Happy Pride Month—the sunniest, most colorful of months! ☀️ 🌈 🤗We’ve long been a fan of encouraging employees to bring their full selves to work, and celebrating it! This very much includes gender, sexuality, and other alternative lifestyles that don’t fit into our heteronormative worldview.
However, 20% of LGBTQ+ Americans have experienced discrimination based on sexual orientation or gender identity when applying for jobs, which jumps up to 32% for LGBTQ+ folks who are people of color. Intersectionality matters, y’all.
So, how do workplaces move beyond performative allyship and rainbow-washing, and toward a culture of true inclusion? We’ve identified three key ways to help your LGTBQ+ employees feel safe and comfortable at work.
“Workplaces that go beyond inclusive policies to truly cultivate climates of inclusion are a win-win for employers—they mitigate the costs of [employees being in the] closet and capitalize on the focus and energy that comes from people bringing their full selves to work.”
–A Workplace Divided, Human Rights Campaign Foundation
Let’s get started!
1. Mind your language
First, let’s talk about interpersonal inclusion.
Interpersonal inclusion is generally what we think of when we think about inclusion in the workplace—it’s how employees interact, connect, and communicate with each other.
It’s also how workplace cultures are formed!
Think about your workplace culture habits: Do you chat about your weekends each Monday? Do you ask after each others’ significant others, or families? It’s just small talk, isn’t it?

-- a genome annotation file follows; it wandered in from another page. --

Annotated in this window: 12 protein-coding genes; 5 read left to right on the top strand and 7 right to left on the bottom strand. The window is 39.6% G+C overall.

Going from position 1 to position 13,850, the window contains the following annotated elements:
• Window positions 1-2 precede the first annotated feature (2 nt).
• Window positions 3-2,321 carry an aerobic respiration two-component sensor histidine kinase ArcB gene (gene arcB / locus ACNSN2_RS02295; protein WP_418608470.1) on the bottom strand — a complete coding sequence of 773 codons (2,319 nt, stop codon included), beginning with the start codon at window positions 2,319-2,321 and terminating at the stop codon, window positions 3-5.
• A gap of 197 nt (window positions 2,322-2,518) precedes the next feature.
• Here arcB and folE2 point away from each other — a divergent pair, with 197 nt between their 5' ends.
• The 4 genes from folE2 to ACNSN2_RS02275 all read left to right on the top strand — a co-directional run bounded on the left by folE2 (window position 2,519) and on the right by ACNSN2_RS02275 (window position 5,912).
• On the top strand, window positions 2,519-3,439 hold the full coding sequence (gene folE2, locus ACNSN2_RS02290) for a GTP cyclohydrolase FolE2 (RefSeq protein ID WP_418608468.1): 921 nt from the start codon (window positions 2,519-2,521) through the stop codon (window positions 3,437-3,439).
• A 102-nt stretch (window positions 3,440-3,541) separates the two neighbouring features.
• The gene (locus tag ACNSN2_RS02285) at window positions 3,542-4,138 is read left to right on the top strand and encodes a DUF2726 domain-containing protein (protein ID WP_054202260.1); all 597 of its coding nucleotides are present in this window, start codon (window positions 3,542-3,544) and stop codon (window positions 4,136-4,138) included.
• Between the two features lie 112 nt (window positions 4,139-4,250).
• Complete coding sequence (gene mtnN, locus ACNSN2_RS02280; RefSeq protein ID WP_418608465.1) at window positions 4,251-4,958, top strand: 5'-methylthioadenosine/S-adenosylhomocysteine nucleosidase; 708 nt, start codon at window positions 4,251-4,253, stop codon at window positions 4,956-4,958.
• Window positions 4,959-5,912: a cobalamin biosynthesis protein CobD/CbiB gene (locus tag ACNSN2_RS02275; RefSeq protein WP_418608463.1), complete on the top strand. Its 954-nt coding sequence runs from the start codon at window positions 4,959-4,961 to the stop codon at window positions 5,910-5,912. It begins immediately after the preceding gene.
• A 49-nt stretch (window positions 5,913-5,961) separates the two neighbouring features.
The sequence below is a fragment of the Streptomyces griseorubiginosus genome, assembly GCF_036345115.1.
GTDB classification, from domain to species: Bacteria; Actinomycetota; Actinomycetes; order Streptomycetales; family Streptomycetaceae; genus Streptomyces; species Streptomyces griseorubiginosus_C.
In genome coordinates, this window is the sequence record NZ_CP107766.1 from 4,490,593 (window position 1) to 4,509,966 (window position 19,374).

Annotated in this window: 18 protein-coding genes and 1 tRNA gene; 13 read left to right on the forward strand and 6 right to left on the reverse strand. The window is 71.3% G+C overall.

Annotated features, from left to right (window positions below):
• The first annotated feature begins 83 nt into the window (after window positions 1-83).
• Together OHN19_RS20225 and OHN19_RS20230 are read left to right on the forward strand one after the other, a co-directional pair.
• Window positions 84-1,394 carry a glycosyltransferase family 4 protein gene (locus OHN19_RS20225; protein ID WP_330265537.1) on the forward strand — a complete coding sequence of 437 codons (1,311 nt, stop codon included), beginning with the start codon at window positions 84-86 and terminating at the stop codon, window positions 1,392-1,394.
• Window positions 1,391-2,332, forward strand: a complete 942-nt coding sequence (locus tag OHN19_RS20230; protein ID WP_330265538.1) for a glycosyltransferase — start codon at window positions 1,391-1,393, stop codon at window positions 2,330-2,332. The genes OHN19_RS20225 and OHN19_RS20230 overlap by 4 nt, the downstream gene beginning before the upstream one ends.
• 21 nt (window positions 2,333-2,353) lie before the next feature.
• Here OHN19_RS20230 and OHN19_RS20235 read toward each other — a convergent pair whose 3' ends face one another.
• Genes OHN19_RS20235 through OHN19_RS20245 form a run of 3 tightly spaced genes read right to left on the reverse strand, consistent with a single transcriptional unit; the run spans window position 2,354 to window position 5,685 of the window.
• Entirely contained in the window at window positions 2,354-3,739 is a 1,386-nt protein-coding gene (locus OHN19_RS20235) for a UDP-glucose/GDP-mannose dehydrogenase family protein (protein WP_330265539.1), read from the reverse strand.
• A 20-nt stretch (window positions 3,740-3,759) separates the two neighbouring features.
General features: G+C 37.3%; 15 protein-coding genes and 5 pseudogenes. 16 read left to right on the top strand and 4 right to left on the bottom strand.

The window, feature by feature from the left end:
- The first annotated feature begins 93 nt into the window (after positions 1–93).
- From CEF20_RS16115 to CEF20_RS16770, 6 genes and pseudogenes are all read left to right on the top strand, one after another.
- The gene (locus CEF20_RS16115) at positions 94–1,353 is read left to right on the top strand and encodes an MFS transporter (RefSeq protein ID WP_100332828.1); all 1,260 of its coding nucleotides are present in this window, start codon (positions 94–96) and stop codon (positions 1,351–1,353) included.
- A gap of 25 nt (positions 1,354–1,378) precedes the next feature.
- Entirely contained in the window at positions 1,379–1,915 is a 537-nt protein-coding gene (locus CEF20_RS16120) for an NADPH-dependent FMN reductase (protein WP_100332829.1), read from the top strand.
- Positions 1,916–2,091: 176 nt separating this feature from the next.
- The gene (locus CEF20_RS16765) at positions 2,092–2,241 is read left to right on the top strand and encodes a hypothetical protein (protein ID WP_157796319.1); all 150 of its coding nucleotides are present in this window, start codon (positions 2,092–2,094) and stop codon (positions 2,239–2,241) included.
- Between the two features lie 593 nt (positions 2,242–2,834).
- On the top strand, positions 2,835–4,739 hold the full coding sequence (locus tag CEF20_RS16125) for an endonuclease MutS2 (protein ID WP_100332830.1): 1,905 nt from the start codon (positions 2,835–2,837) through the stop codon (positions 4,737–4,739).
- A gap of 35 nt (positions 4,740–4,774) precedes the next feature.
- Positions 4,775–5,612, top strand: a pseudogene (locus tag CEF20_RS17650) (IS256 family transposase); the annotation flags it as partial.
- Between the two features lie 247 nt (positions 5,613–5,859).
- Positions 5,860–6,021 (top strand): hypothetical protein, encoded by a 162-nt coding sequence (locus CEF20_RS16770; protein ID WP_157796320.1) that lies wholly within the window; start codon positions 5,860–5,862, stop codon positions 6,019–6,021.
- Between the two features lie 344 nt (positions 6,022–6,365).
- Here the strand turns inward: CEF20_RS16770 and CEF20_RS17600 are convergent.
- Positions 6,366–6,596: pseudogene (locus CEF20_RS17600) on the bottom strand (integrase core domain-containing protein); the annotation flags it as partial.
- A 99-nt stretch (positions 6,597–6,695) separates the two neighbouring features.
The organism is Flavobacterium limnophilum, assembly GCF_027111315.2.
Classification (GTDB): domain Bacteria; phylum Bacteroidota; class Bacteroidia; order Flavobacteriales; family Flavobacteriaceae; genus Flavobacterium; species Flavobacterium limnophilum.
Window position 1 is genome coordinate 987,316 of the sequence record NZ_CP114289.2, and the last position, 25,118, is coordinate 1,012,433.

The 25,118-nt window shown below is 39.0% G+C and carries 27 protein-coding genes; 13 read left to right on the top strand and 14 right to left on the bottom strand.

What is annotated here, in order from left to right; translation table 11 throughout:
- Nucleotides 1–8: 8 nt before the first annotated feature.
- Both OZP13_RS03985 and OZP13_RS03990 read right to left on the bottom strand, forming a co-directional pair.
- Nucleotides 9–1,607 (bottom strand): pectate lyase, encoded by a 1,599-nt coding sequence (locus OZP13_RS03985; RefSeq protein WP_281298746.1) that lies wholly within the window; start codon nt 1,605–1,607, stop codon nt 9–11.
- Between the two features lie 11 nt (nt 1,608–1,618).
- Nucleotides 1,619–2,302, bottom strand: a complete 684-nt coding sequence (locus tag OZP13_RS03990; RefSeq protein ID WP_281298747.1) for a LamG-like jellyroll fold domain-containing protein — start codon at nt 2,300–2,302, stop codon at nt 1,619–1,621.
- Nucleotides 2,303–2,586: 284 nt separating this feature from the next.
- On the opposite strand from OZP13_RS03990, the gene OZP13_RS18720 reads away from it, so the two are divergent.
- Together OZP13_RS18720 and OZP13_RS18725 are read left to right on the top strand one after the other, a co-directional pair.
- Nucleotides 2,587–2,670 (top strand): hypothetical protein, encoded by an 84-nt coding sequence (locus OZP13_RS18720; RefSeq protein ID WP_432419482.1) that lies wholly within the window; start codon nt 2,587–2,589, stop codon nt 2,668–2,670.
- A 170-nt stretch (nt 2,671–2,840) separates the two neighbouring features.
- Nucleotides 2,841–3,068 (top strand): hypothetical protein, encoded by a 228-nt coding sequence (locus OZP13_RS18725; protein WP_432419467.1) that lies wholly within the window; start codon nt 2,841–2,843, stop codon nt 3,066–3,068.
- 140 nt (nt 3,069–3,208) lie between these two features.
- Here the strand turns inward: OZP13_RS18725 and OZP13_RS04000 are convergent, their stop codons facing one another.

Not always, for LGBTQ+ employees. A whopping 59% of non-LGBTQ employees believe it is “unprofessional” to discuss sexual orientation or gender identity in the workplace, leaving LGBTQ+ employees with the stressor of having to carefully navigate these conversations that straight or cisgender folks breeze through without a second thought.
Unsurprisingly, LGBTQ+ employees can feel wary about even mentioning a same-gender or nonbinary partner.
Of course, connecting with employees about topics outside of work is essential to building peer relationships, and the solution is not banning or avoiding these topics (we’ve seen, time and time again, that this does not help nor work as intended). Plus, you can't overstate the business value of definitively standing against discrimination: